Interaction is defined as reciprocal action or influence i.e. blogging is speaking into the void of the internet, and interaction is what happens when someone shouts back through the darkness (yes, even if they are shouting something like, “that colour doesn’t suit you” or “Nice pics! Follow me at…”).
As a blogger and social media user, interaction doesn’t just validate our activity, it adds value to our content (because it’s obviously stirring something in someone) and helps us achieve our personal goals, all whilst keeping the blogosphere alive and well.
What most of us want to gain from writing our little (or big) blogs, is to start a conversation, share our opinions with the universe and get something in return. Confirmation of our feelings maybe, support from our peers or just a listening ear that doesn’t mind the venting (and maybe even relates). Interaction is undoubtedly important when it comes to the game of blogging.
But even when our strategy is water tight or just as things were starting to roll again, we can all be susceptible to the world of corrupt interaction.
Much like a positive interaction with friends and peers, a corrupt interaction can help add value to the content we’re putting out there because having responses to our creativity means we’re getting somewhere, right? Not necessarily.
We all turn our noses up at the #f4f or #likeforlike hashtags and comments but is promoting our content into a sea of others doing the same any different?
Although it’s subjective at the end of the day, I have different opinions on which interactions I favour over others. We probably all do, and it’s about time we started to stick to our guns a little more.
As a general rule, I don’t read blog posts unless I was organically drawn to the title or its contents, even if the title interests me, I could get a paragraph in and leave because it’s just not my cup of tea, and that’s fine. There are so many blogs in the world there’s no point wasting time on one that isn’t for you. You can guess that because of this, I don’t comment on a lot of posts either, that is, unless they’ve struck a cord with me and words start to tumble in a natural response, rather than a forced, “what a great post… loved the photos… yadda yadda… here’s my link…”, kinda of way.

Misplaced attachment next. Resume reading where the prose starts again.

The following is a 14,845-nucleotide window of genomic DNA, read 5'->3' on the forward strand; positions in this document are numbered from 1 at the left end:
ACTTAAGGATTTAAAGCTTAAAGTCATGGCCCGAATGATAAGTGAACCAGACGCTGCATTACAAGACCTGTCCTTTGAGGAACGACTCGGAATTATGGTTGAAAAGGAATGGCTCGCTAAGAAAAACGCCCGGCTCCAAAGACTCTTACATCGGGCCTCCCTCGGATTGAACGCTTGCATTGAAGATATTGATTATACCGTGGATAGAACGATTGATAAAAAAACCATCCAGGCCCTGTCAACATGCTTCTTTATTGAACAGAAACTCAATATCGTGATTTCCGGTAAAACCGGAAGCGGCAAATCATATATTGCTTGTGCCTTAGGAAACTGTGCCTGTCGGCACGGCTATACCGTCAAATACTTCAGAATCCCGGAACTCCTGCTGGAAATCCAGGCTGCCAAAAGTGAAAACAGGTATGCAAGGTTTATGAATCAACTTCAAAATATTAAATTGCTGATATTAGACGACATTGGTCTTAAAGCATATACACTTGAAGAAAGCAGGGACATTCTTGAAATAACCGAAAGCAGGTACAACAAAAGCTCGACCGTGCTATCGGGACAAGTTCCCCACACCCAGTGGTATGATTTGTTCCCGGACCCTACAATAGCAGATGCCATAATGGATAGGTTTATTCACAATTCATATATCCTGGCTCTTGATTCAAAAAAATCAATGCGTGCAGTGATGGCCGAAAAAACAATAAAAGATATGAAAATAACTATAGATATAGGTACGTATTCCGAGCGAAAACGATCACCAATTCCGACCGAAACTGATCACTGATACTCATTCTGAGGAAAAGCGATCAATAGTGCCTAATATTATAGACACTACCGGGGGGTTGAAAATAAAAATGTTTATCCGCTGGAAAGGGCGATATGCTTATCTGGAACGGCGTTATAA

Another kind of interaction that I don’t value as much as maybe I should, is polite interaction. You know, someone liking a few of your Instagram photos because you just discovered them and liked their whole gallery. As much as it irks me, it’s something we’re all guilty of. We don’t want to follow someone for whatever reason (usually just because they’re not providing the content we are looking for) but want to throw something their way, as a bit of an acknowledgement.
To me, the number one type of interaction that I strive for through my content is organic interaction. This simply means that someone has decided to interact with a piece of content because they want to! Not because they feel obliged, nor because I interacted with their content, just because they liked what they saw (or read).
Blogging chats are a fantastic example of positive, organic interaction. Usually, in a blogging chat there isn’t a great deal of self-promoting, so when someone likes what you have to say and clicks through to discover that you have even more unpopular opinions, it is coming straight from their interest in the content. Hurrah! Blog chats are also great for interaction (because I mean duh, it’s all interaction) because you’re not just seeing what people are presenting their content as, you see their manner and persona, which is so valuable when we’re discovering new blogs.
Getting the know the person behind the blog also translates into the best kind of comments we get on blog posts, videos or social platforms. Comments that share something with us. A lot of bloggers agree that comments are still king, and getting back to anyone who’s decided to leave one is priority one, especially, when it’s a comment full of actual feedback and someone’s stream of consciousness. They’re literally the best comments to get (and the best comments to leave – I hope).
Okay guys, now we’re getting to the interactive part of the blog post. What’s your favourite type of interaction online? Do you love it when people relate and respond to your posts, or do you prefer a humble like or share?
Like most bloggers who are blogging about their lives and their passions, I’m going to be sat here favouring and cheering on organic interaction until the cows come home. I think it quite literally make the blogoshpere go around.
We’ll cover the flipside too (because why not), so what’s the type of interaction online that really irks you? Like I’ve said, the one that gets to me is the polite types of interaction, the false likes and the gracious, empty comment.
For now, let’s all keep clicking onto those posts that make us go, “hmm” or “ooh” or “wow, I really do wonder about that…”. That’s how to keep interaction in tip-top shape.